In Indonesia, the Unitarians there, members of the ICUU member group Jamaat Allah Global Indonesia, rushed aid to their stricken citizens, non-Unitarian as well as Unitarian.  Many Unitarians and Universalists around the world contributed to an Appeal, publicised by UUSC to help them do this.  When earthquakes hit Pakistan a couple years ago the very small Unitarian community there also strived to provide practical assistance to their fellow citizens, many of whom hate Christians and don't bother to make an exception for Unitarians.  American UUs were active in providing both short- and long-term support to residents of New Orleans after Katrina and will no doubt assist as they can if aid is needed after the current emergency in Florida.  We, like decent people of all religions and cultures, respond to disasters as quickly and generously as we can.  Organisations like the Red Cross and Red Crescent, Oxfam, UNESCO, Tearfund, and others, while receiving government funding, depend on the generous responses of the public to do the emergency relief work that they are set up for.

One bit of good news: No one was killed in Northern Ireland by the floods yesterday and no homes or churches of the Non-Subscribing Presbyterian Church of Ireland (the religious liberals closely connected with British Unitarians) were directly affected -- in fact, amidst the turmoil of roads closed by floods and landslides they still managed an ordination!

Why do bad things happen to good people?  What, you don't assume that Unitarians and Universalists are good people?  Very insightful, but the fundamental question remains.

Universalists have long held that the best motivation for good behaviour is a response of love to being loved, rather than the traditional motivation based on fear of punishment for being bad.  It was a hard struggle in many lands to get the changes in public policy that this theological understanding implied, from education to public health, from prison reform to worker and child protection.  That reforming battle continues.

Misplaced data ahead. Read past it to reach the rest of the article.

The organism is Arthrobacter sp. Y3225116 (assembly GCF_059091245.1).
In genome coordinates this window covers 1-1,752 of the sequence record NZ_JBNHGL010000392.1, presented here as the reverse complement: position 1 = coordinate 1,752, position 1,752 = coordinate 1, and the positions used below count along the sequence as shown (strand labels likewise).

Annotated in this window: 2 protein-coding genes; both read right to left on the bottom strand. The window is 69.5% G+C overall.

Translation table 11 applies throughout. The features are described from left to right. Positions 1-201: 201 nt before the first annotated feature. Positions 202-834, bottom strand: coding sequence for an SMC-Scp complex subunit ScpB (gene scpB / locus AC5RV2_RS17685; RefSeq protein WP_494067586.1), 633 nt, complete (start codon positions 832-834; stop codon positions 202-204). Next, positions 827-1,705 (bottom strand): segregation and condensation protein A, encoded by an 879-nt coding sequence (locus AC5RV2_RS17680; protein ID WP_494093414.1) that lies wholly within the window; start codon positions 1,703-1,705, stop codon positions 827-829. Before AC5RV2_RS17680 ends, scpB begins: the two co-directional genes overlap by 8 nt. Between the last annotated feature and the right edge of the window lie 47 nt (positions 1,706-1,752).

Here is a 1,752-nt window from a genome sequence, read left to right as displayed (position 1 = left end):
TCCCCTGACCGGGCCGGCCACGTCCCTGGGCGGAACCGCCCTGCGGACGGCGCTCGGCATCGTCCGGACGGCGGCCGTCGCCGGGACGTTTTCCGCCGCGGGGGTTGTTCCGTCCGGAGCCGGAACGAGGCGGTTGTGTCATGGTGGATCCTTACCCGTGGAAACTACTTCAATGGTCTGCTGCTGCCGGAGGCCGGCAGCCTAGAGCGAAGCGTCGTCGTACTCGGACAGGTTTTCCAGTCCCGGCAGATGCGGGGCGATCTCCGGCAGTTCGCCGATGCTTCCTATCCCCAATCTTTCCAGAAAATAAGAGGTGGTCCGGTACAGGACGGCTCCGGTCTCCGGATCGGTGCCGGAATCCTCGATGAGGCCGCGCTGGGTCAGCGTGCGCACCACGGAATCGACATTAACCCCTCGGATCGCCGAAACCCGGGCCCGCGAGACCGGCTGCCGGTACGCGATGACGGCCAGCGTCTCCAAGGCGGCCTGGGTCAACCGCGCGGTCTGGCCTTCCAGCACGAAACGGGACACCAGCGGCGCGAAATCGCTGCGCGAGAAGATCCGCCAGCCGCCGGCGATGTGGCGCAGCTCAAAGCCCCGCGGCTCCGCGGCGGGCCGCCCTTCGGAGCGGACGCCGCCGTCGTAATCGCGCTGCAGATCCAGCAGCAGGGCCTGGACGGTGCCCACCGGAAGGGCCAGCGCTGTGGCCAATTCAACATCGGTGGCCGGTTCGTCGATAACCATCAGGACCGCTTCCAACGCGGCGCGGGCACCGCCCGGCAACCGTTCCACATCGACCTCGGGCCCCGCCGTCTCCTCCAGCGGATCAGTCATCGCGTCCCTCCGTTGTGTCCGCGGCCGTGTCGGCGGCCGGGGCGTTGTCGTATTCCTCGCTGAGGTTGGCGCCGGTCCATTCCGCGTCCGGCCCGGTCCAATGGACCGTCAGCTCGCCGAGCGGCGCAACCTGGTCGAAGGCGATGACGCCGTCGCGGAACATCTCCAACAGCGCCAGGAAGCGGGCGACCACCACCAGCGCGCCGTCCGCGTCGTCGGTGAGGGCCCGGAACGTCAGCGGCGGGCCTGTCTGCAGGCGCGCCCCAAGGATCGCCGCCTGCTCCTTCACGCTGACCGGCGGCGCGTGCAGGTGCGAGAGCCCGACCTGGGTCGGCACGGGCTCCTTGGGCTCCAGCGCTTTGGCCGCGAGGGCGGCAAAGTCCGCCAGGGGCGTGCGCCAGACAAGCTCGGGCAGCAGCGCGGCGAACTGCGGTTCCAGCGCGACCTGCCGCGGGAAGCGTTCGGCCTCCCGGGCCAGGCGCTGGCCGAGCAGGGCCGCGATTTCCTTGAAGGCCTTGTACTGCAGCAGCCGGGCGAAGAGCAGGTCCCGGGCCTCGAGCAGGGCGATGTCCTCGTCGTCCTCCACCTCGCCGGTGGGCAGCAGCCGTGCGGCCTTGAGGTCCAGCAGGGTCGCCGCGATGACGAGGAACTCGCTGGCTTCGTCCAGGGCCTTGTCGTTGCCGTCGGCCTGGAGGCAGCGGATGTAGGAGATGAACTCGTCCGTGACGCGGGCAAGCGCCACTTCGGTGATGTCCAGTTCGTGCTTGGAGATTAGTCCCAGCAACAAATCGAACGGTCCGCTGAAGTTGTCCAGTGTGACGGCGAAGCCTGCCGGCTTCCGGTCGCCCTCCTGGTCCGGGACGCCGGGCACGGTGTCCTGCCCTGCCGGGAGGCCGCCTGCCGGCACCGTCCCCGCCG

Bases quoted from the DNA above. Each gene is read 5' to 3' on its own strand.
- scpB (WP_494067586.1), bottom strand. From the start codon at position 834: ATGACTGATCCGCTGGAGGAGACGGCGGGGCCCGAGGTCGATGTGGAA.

There may be a temptation to see good behaviour as a kind of protection against evil things happening, and perhaps some people do contribute to disaster relief as a kind of insurance policy, but the truth is that if reality were so constructed that well behaved people were rewarded with good health, long lives, and wealth, while bad people had brutish existences, then many fewer of us would behave badly.  

We will each have our own resolutions to the question of why a God of Love would not build goodness into the structure of the way things work --  in fact some take the intentional evil done by both individuals and communities as proof that a God of Love cannot really exist.  I share my conviction that it is precisely because goodness and justice are not built into the way the physical world operates that we have the obligation to do our best to build goodness and justice into our human community.  To the extent that we are successful in this never-ending struggle, goodness and justice will exist; to the extent we fail, goodness and justice will not exist.